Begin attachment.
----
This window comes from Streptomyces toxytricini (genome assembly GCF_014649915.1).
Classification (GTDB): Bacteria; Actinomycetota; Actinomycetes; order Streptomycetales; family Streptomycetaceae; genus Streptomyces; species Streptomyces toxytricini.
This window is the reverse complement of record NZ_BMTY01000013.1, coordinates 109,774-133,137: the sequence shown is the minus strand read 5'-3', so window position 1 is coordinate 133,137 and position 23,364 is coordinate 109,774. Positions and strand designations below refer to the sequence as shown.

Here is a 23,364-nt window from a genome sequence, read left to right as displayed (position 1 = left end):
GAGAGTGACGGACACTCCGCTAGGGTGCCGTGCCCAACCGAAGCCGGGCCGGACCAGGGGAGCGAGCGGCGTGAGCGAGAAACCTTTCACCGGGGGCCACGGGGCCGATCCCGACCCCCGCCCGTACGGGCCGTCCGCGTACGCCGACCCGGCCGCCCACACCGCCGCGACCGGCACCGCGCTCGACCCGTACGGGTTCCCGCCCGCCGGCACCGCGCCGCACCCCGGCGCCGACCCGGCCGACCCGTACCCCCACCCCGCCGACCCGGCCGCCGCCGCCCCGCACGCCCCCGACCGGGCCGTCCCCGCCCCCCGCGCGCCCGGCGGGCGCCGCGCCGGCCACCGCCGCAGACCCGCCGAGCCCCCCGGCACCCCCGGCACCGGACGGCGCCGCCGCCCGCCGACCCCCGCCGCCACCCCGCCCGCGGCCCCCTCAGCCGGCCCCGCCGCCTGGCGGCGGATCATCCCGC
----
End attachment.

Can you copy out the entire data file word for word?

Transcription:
This window comes from Streptomyces toxytricini (genome assembly GCF_014649915.1).
Classification (GTDB): Bacteria; Actinomycetota; Actinomycetes; order Streptomycetales; family Streptomycetaceae; genus Streptomyces; species Streptomyces toxytricini.
This window is the reverse complement of record NZ_BMTY01000013.1, coordinates 109,774-133,137: the sequence shown is the minus strand read 5'-3', so window position 1 is coordinate 133,137 and position 23,364 is coordinate 109,774. Positions and strand designations below refer to the sequence as shown.

Here is a 23,364-nt window from a genome sequence, read left to right as displayed (position 1 = left end):
GAGAGTGACGGACACTCCGCTAGGGTGCCGTGCCCAACCGAAGCCGGGCCGGACCAGGGGAGCGAGCGGCGTGAGCGAGAAACCTTTCACCGGGGGCCACGGGGCCGATCCCGACCCCCGCCCGTACGGGCCGTCCGCGTACGCCGACCCGGCCGCCCACACCGCCGCGACCGGCACCGCGCTCGACCCGTACGGGTTCCCGCCCGCCGGCACCGCGCCGCACCCCGGCGCCGACCCGGCCGACCCGTACCCCCACCCCGCCGACCCGGCCGCCGCCGCCCCGCACGCCCCCGACCGGGCCGTCCCCGCCCCCCGCGCGCCCGGCGGGCGCCGCGCCGGCCACCGCCGCAGACCCGCCGAGCCCCCCGGCACCCCCGGCACCGGACGGCGCCGCCGCCCGCCGACCCCCGCCGCCACCCCGCCCGCGGCCCCCTCAGCCGGCCCCGCCGCCTGGCGGCGGATCATCCCGC